Using the same mixer bowl you used for the egg whites (it doesn’t matter if a tiny bit of white is left in it), cream together the butter and the sugar. Beat in the egg yolks. Combine the sour cream and the baking soda, and add them to the butter mixture. On low speed stir in the flour, the vanilla, and the poppy seeds.

Gently fold in the egg whites, and spoon the batter into the prepared pan.

Bake the cake until a toothpick inserted into the middle comes out clean, 45 to 60 minutes. Place the pan on a wire rack and let it cool for 10 to 12 minutes before removing the cake.

Sprinkle the cake with powdered sugar if you want to make it look festive. Serves 10.

 poppysliceweb

Blueberry Scones at the Leyden Café

February 17th, 2016

Leyden sign

I know! I post a LOT of scone recipes.

If I had to choose only one pastry to eat for the rest of my life, it would be a scone. Scones include fruit (so they give the eater the illusion of eating vaguely healthily), they are easy to make, and they satisfy the eater … this eater, at any rate.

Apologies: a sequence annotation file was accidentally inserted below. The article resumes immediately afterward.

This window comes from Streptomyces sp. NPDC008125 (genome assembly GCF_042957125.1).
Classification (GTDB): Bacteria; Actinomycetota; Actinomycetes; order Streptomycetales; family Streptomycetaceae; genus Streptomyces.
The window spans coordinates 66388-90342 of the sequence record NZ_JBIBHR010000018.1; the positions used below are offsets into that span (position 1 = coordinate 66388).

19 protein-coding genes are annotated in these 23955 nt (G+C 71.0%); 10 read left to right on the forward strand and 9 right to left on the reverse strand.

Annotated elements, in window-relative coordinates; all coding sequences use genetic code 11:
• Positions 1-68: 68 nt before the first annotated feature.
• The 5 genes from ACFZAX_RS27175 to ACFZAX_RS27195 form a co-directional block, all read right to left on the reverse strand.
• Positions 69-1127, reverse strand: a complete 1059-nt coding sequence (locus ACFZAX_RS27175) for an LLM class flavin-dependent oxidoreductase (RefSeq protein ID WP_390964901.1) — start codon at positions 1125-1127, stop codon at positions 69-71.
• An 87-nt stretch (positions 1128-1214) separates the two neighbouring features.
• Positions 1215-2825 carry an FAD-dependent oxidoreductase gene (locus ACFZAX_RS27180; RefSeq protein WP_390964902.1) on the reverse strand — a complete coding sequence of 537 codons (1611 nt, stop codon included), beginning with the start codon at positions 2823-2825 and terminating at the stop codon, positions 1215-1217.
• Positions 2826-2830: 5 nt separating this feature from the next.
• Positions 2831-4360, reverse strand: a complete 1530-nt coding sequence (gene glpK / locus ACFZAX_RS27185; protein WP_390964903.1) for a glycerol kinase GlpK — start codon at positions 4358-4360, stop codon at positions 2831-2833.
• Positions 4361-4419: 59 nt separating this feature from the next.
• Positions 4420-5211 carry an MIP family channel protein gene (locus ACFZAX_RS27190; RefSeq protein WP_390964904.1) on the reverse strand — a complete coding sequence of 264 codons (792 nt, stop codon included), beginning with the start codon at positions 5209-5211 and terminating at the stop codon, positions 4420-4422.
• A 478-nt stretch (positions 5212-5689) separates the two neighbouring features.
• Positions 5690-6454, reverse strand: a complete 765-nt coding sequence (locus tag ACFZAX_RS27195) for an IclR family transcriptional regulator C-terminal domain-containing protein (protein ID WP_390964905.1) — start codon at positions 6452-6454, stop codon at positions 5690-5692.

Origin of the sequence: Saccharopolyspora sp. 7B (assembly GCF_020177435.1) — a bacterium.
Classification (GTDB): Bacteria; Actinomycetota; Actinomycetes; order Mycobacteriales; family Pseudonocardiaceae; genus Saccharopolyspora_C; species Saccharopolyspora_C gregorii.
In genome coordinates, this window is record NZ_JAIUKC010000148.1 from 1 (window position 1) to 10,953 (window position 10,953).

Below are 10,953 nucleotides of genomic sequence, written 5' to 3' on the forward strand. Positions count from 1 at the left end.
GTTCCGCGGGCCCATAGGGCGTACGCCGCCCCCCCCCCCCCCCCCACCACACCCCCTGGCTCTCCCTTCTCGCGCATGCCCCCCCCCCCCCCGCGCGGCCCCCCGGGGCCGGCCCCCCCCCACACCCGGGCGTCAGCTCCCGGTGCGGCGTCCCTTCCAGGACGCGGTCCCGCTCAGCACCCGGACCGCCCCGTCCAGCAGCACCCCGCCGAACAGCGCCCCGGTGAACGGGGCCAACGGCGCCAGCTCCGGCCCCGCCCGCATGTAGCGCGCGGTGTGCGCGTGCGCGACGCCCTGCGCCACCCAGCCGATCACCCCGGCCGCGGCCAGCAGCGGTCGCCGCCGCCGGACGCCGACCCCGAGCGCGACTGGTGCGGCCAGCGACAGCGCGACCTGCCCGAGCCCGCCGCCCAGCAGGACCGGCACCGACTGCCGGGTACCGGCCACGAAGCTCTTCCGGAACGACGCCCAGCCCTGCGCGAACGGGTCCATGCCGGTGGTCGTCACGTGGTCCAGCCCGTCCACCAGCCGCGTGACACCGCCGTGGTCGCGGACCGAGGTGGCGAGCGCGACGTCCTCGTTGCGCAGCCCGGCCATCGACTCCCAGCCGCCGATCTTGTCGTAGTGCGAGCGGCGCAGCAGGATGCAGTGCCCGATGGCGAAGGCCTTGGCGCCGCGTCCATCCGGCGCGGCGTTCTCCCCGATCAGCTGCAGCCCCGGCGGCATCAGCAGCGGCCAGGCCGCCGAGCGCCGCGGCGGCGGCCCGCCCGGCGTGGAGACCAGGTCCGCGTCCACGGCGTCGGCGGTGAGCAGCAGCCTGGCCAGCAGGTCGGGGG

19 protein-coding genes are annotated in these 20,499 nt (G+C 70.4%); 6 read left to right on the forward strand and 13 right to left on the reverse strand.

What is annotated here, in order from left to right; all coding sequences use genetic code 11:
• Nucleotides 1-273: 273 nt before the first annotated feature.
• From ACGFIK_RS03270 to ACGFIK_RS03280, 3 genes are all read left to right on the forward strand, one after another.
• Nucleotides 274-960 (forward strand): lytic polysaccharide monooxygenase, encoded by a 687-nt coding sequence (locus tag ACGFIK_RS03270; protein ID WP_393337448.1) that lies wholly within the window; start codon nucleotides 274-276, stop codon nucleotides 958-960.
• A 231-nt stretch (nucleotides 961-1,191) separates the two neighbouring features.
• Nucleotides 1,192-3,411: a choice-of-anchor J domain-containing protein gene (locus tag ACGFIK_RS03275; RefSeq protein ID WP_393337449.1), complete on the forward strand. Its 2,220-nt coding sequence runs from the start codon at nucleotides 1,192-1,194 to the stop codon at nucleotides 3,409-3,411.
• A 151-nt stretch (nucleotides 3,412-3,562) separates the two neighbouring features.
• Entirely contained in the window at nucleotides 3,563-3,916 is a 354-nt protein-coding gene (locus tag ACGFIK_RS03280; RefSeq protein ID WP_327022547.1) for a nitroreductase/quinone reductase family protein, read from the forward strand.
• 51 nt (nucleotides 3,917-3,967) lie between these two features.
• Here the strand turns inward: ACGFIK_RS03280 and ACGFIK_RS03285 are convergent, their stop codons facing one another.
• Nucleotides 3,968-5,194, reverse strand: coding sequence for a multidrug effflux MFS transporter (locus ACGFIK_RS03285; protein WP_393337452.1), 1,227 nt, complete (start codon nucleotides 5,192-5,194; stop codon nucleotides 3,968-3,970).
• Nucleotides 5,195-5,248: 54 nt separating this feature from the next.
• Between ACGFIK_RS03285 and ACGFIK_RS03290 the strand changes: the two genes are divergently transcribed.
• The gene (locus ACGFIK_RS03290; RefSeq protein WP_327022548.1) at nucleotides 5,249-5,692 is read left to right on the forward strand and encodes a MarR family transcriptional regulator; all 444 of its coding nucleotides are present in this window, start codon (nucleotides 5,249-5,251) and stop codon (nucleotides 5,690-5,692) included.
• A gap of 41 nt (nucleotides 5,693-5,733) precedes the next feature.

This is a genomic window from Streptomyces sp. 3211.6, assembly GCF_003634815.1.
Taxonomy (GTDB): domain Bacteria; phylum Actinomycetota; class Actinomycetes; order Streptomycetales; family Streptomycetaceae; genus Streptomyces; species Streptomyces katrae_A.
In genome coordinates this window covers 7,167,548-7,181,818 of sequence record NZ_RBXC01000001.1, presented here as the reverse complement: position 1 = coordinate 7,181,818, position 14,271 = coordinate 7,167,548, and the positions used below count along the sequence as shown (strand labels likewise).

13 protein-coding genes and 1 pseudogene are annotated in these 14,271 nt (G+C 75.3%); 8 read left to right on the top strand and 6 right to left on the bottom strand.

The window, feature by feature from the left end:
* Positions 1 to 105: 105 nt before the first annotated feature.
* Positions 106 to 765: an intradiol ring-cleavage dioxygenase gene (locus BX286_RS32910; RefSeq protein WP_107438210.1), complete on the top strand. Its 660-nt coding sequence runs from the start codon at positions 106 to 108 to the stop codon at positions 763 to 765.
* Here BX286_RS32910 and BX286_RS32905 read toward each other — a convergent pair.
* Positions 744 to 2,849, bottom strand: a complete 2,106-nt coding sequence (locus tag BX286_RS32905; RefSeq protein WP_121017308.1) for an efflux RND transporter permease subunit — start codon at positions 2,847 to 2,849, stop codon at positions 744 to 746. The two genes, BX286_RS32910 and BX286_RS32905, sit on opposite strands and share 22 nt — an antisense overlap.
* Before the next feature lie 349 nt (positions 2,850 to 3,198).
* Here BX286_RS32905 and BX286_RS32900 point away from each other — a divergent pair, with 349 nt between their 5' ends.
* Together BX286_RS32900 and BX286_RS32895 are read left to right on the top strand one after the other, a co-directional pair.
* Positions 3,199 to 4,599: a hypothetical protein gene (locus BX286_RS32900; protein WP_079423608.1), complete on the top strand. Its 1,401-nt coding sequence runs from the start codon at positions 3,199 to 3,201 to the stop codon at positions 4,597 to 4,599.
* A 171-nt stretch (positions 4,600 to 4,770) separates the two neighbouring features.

Of course, I don’t eat them all the time. I’m still on my nutritional cleanse. For a few days a month, however, I allow myself to stray. This month I strayed with a scone (and promptly gave away the rest of the batch!).

This particular recipe was inspired by Karyn Brown, a professional baker who is the culinary brain of the Leyden Café in Leyden, Massachusetts.

I first heard about the Leyden Café last summer as I stood in line waiting for posters at a local copy shop. A woman and her children stepped away from the counter with a brightly colored banner that read “The Leyden Café” in a lively font.